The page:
Offshore wind farms are projected to impact primary production and bottom water deoxygenation in the North Sea
Abstract – The wind wake effect of offshore wind farms affects the hydrodynamic conditions in the ocean, which has been hypothesized to impact marine primary production. So far only little is known about the ecosystem response to wind wakes under the premises of large offshore wind farm clusters. Here we show, via numerical modeling, that the associated wind wakes in the North Sea provoke large-scale changes in annual primary production with local changes of up to ±10% not only at the offshore wind farm clusters, but also distributed over a wider region. The model also projects an increase in sediment carbon in deeper areas of the southern North Sea due to reduced current velocities, and decreased dissolved oxygen inside an area with already low oxygen concentration. Our results provide evidence that the ongoing offshore wind farm developments can have a substantial impact on the structuring of coastal marine ecosystems on basin scales.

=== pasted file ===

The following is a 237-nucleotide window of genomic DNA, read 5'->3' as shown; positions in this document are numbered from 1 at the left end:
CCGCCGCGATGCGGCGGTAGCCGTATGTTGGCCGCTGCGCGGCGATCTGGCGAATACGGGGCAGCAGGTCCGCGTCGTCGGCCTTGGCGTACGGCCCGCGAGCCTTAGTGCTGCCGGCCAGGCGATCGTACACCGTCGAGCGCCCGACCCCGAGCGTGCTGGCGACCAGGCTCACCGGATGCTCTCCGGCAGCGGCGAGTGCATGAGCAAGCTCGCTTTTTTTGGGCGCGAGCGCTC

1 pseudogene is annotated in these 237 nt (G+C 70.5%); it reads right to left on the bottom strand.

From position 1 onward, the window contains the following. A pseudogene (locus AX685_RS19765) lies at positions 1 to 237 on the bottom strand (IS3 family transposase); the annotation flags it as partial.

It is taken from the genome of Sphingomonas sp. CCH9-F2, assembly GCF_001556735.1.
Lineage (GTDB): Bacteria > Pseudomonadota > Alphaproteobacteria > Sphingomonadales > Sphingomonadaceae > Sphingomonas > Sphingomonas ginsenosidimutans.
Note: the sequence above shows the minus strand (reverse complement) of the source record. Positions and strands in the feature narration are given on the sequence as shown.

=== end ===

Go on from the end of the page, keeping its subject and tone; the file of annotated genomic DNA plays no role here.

Ute Daewel, Naveed Akhtar, Nils Christiansen, Institute for Coastal Systems – Analysis and Modelling, Helmholtz-Zentrum Hereon, Geesthacht, Germany
Corinna Schrum, Institute of Oceanography, Centrum für Erdsystemforschung und Nachhaltigkeit, Universität Hamburg, Germany
Communications Earth & Environment volume 3, Article number: 292 (2022)
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